What additional subjective and objective assessments should be included in the patient examination?

Subjective assessment: Detailed menstrual history such as duration, frequency, and severity of her menstrual periods. History of weight gain, asking about her current diet and exercise regimen, any recent changes, and if she has tried to lose weight without success. Inquire about the quality and duration of her sleep, any recent changes in her energy levels, and if she experiences daytime sleepiness. Any previous evaluation and treatment for difficulty getting pregnant. Gathering information about any previous diagnosis or treatment, such as hormonal testing or fertility treatments, and the outcome. Asked more about her family history of thyroid problems such as specific information if possible, such as the type of thyroid disorder and any treatment received.

Objective assessment: Vita signs should be obtained, measuring the patient’s blood pressure, heart rate, respiratory rate, and temperature. General appearance, observing the patient for any signs of distress, cachexia or abnormal body habitus. Palpate the neck for thyroid gland for any enlargement or nodules. Check for any signs of distention or tenderness of the abdominal examination that could suggest the presence of a mass or other abdominal pathology. Perform a pelvic examination to assess the size, shape, and consistency of the uterus and ovaries. Look for any abnormal findings such as masses or tenderness. 

Explain whether this patient should have had a routine screening of thyroid function prior to today’s visit.

Based on the information provided, it is difficult to determine whether the patient should have had routine screening of thyroid function prior to today’s visit. However, her symptoms of sudden weight gain, fatigue, and heavy menses can be indicative of a thyroid disorder, particularly hypothyroidism. Additionally, her family history of thyroid problems, although lacking specific information, raises further suspicion. Routine screening for thyroid function, such as measuring thyroid-stimulating hormones (TSH) levels, is not typically performed in asymptomatic individuals without risk factors or concerning symptoms. However, in this case, the patient’s symptoms and family history may warrant consideration for thyroid function testing (Chaker et al., 2019).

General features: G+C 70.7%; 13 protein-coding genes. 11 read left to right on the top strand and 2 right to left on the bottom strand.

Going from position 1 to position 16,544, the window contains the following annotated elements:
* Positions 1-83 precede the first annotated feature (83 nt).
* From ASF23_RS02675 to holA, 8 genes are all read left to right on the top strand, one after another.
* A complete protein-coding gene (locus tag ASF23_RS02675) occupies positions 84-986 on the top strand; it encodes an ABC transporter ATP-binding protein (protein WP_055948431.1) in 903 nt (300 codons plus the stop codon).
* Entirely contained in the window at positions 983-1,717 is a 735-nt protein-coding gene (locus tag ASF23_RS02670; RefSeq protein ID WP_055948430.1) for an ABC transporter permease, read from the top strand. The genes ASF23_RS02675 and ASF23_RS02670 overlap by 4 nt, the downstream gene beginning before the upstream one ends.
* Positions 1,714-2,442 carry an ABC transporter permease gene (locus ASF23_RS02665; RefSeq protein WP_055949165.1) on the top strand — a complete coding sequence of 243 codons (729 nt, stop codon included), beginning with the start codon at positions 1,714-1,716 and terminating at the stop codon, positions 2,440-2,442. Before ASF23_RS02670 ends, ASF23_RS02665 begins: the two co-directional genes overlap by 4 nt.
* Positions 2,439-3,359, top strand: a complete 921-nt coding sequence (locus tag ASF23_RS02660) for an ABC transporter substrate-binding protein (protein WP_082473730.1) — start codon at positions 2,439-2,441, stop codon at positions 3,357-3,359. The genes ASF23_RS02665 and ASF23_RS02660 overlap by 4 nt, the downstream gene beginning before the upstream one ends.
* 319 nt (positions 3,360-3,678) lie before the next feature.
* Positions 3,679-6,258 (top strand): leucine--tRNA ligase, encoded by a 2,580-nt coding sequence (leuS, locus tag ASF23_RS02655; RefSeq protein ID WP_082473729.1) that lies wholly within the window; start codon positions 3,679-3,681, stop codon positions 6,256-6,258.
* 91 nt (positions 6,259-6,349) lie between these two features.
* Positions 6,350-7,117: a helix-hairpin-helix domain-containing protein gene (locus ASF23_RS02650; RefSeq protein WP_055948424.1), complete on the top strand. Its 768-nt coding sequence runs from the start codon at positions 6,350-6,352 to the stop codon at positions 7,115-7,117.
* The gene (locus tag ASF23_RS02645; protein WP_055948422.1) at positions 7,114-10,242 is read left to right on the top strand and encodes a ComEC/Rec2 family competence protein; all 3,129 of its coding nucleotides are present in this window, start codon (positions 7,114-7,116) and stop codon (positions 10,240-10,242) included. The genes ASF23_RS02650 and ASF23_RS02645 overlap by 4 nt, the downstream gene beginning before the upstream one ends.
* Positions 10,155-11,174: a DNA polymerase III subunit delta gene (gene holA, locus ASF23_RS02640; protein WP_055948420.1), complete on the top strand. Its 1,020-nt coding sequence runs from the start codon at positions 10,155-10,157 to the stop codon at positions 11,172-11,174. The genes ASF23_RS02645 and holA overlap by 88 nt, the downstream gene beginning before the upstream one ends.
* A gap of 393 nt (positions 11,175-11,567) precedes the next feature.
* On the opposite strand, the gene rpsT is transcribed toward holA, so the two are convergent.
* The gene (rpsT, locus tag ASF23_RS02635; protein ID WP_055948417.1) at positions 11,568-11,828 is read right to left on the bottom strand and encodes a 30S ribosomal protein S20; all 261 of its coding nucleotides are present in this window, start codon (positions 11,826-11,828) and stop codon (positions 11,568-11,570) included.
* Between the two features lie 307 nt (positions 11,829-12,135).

Which testing is needed to diagnose hypothyroidism?

To diagnose hypothyroidism, various tests are generally conducted. The most common test is the thyroid-stimulating hormone (TSH) test, which determines if the thyroid gland is functioning properly based on elevated TSH levels. The Free thyroxine (FT4) test measures the levels of a hormone crucial for metabolism regulation and is often low in hypothyroidism. The thyroid peroxidase antibody (TPOAb) test detects antibodies that attack the thyroid gland, often associated with autoimmune thyroid diseases like Hashimoto’s thyroiditis. Additional tests, such as the Total or free triiodothyronine (T3) test and thyroid ultrasound, may be used to investigate underlying causes and assess thyroid health (Chaker et al., 2019). 

Why is the measurement of free T4 always preferred over the total T4?

The measurement of free T4 is generally preferred over total T4 because free T4 is the biologically active form of the hormone that is available for use by cells in the body. Total T4, however, includes both free T4 and T4 bound to proteins in the blood. While bound T4 can act as a reservoir, it is not readily available for use by cells. By measuring free T4, we can obtain a more accurate representation of the level of active thyroid hormone in the body, which aids in diagnosing and monitoring thyroid disorders. Free T4 levels can directly reflect the thyroid gland’s function and provide a better assessment of the hormonal status. Therefore, it is considered a more reliable indicator of thyroid function compared to total T4 (Bosma, Du Puy & Ballieux, 2022).

Under what circumstances should this patient be referred to an endocrinologist for treatment?

Patients with hypothyroidism should be referred to an endocrinologist for treatment in several circumstances. These include severe hypothyroidism symptoms, treatment resistance, pregnancy, presence of other health, and suboptimal response to initial treatment. An endocrinologist can provide specialized care, monitor hormones levels, adjust medications, and coordinate treatments plans (Chaker et al., 2019).

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